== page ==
Struggling to Stay Aloft
Small-City Airports Threatened by Carriers' Service Reductions

By Sholnn Freeman
Washington Post Staff Writer
Wednesday, August 20, 2008

LYNCHBURG, Va. -- American cities have long viewed a thriving commercial airport as a source of civic pride, a way to attract businesses and jobs, a selling point promising an easy connection to the outside world. Any community vibrant enough to support a respectable airport, the thinking goes, is a community that counts.

At the Lynchburg Regional Airport, travelers are welcomed with a dome in the style of Monticello and the words of Thomas Jefferson etched across the floor. Exposed steel beams slope against heavy brick arches, visually weaving the city's heritage with lofty aspirations for the future.

Now Lynchburg and other small-city airports, which represent the majority of the nation's 524 airports with commercial service, are under threat. Airlines are cutting back service to keep their businesses alive as they confront economic contraction and volatility in oil prices. Smaller airports are vulnerable because they rely on smaller, more expensive planes and with fewer passengers have less economy of scale. Airports are putting together contingency plans for service cuts of up to 50 percent. They are halting expansion projects, freezing hiring and trying to preserve what service they've got.

Despite millions of dollars spent to improve Lynchburg's airport, departures have fallen from 20 a day a decade ago to just six. Airlines are so reluctant to fly here that Lynchburg can't pay them to come. The airport is dangling a $405,000 incentive package to get an airline to connect the city to a big hub to the north, such as Dulles International Airport or Philadelphia International Airport. The largest part of the package is $250,000 from a small community air service grant from the Department of Transportation. Mark Courtney, the airport director, has met with three airlines to discuss the offer. So far, none has taken the bait.

Passenger traffic continues to slide. The number of passengers boarding planes at Lynchburg in 2007 was 55,675 -- about half of the peak number in 1994, two years after the new terminal opened.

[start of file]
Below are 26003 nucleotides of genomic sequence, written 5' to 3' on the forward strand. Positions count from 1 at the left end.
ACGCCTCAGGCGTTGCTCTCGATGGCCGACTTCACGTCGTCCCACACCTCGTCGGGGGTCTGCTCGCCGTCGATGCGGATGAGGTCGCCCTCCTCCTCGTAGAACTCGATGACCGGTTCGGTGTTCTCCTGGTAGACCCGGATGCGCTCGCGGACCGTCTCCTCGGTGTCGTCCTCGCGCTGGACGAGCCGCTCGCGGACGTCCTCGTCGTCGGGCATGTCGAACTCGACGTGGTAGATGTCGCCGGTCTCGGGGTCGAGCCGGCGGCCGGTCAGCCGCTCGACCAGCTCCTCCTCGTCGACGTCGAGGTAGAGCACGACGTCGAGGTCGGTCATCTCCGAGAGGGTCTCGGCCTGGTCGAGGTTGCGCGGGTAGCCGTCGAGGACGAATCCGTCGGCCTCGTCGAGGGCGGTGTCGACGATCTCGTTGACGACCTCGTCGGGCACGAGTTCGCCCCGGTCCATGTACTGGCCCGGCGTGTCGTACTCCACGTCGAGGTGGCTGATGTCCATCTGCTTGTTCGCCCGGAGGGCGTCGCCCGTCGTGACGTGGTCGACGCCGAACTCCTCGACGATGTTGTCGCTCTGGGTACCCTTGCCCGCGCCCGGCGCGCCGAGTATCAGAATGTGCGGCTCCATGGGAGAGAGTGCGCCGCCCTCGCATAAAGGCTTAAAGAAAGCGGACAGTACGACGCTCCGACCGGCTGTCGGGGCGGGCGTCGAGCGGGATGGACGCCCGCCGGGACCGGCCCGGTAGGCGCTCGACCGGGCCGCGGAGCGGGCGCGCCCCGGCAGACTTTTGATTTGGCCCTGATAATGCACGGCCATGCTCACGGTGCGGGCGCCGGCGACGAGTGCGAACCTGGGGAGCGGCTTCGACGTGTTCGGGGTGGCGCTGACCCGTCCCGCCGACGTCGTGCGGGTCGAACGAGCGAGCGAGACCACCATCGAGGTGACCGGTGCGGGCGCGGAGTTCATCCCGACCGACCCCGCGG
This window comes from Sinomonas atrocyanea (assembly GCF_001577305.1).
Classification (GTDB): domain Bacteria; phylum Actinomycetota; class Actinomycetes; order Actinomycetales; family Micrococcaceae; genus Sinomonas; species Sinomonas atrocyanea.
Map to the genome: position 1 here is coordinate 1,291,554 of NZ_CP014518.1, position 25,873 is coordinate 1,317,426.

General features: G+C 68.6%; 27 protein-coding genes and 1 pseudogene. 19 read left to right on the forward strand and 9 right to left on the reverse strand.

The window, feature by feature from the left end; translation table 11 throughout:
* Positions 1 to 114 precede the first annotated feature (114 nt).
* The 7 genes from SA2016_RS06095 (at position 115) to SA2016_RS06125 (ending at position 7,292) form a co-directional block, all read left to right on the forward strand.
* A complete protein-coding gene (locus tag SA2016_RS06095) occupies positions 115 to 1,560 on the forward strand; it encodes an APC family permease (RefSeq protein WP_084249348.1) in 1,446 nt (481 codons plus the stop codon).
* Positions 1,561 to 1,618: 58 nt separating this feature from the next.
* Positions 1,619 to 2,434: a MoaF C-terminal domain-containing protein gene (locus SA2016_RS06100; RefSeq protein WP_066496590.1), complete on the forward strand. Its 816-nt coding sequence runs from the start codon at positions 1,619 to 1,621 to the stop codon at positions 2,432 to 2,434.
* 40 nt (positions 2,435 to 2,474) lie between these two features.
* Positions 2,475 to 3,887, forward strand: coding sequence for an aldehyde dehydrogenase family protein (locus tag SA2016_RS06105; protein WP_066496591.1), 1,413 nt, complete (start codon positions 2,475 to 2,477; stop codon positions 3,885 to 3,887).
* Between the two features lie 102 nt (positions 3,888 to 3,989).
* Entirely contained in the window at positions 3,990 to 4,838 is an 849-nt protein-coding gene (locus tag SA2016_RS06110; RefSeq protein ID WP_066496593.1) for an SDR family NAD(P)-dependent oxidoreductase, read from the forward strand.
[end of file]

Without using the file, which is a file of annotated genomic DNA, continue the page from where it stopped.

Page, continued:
"We've reached the low-water mark," Courtney said. "We can't afford to go any lower."

Collectively, the major U.S. airlines lost $2.8 billion in the first half of the year, according to the Air Transport Association, the airline industry's lobby group. To stem losses, carriers have announced an 8 to 15 percent reduction in flights set to begin later in the year. Aviation analysts predict deeper cuts if oil prices start increasing again after falling over the past five weeks. Jet fuel prices have increased as much as 50 percent this year, compared with a year earlier.

Even before this year's oil spike, airlines were hunkering down at the nation's 30 largest airports, which account for the majority of U.S. passenger air traffic. But most of the nation's commercial service airports are Lynchburg's size or smaller. They are the ones that will suffer.

"If you have a 10 percent cut at a place like Dulles, the typical passenger doesn't feel it," said Keith McCrea, manager of air service and policy at the Virginia Department of Aviation. "If you have a 10 percent cut at a smaller airport -- all of a sudden, boom. It might mean one of their five flights is going, or two of their five flights is gone."

For the nation's smaller commercial airports, he said, the situation is only going to get worse if oil prices stay high. "After Labor Day, it's no secret that we will be looking at another set of capacity reductions," McCrea said.

The Lynchburg airport dates to 1931. It's right outside of town on the site of a former farm, one of the few flat expanses of land in the area's hilly terrain. Rex Hammond, president and chief executive of the Lynchburg Regional Chamber of Commerce, thinks the area has lost new business prospects as air service has declined.